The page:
The Basics of Designing a Course Unit
What are points to consider for Ghent University lecturers when designing and/or fine-tuning your course unit? What are elements to ensure a well-structured course unit, and to a powerful learning environment for students? This Education Tip outlines the basics of any type of high-quality education.
The Basics At a Glance
This figure offers you an overview of the basic components and characteristics to be taken into account when designing a course unit:
- components of a course unit, specifically final competencies/learning outcomes, teaching and learning activities and assessments (cf. blue spheres). If properly aligned, these components form the basic principle for designing and providing high-quality teaching, i.e. constructive alignment.
- basic characteristics (basics in short) for the goals, the teaching and learning activities and the assessments activities (cf. yellow spheres).
- the position of a course unit in the whole of the programme, the faculty, Ghent University and wider society (cf. circles around the course unit).
The Basic Principle of Constructive Alignment
Constructive alignment means aligning
- predetermined final competencies/learning outcomes,
- teaching and learning activities,
This is one of the most essential principles to design high-quality education:
- teaching and learning activities are used because they well-suited to attain the final competencies/learning outcomes;
- teaching activities are all the activities lecturers undertake to organize their classes or lecture series, e.g. an (online) lecture;
- learning activities are all the activities carried out by the students, either individually or together, and with or without supervision, e.g. group work.
These activities can take place either online or on campus, with or without supervision, synchronously or asynchronously (depending on whether students participate simultaneously or not).
- Assessments exactly assess those specific final competencies/learning outcomes that you are aiming for with the teaching and learning activities. Students focus in their learning on what is expected in the assessment.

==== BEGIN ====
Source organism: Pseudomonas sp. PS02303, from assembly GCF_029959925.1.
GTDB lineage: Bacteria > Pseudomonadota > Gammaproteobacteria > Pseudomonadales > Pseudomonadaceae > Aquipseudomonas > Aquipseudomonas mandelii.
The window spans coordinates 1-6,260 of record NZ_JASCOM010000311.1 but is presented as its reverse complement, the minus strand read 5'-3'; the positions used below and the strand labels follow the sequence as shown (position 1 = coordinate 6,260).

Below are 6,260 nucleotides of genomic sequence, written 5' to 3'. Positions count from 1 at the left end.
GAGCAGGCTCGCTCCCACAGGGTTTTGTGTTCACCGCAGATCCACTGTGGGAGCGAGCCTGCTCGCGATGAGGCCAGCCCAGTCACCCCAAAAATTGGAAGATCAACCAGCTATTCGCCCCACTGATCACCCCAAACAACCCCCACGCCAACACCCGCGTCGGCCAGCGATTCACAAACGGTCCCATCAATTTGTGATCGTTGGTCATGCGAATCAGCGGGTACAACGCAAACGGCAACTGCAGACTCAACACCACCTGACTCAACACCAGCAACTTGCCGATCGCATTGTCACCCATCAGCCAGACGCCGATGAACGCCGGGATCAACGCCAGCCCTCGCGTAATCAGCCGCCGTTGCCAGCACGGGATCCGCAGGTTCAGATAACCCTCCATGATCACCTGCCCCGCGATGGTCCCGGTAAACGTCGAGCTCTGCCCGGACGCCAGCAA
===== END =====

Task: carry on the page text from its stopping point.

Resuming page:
- Read more about constructive alignment here.
Basic Principle No. 1 - Define Challenging & Clear-Cut Final Competencies
WHAT ARE final competencies?
When designing your course unit, always ask yourself these questions:
- what do I want my students to know and be able to do at the end of the course unit?
- how does my course unit fit into the broader whole of the study programme?
In response to these questions, formulate clear-cut goals, so-called final competencies. These final competencies are what you aim for with your course unit.
- take a look at your course unit’s course sheets. The course sheet contains the final competencies. Do they sufficiently cover the content? Are they clearly defined?
- in case of a newly designed course unit, define your own final competencies in consultation with the study programme committee.
- Please note that you can only change your course sheet for the next academic year every spring (April-May). This means that you cannot change the course sheet at any random time. Curriculum revisions may cause a course unit’s content and place in the curriculum to change. This also implies a thorough adjustment of the course sheet. Clearly communicate the final competencies to students, for example at the beginning, in between or at the end of a class lesson. Make sure your goals are as specific as possible by means of exercises or examples. Be aware of the fact that you are a role model here. For example, if one of the final competencies states that students can critically analyse certain contents, then it is best to illustrate what ‘critical analysis’ means for your field.
WHAT IS THE RELATION BETWEEN COURSE-SPECIFIC final competencies AND STUDY PROGRAMME competencies?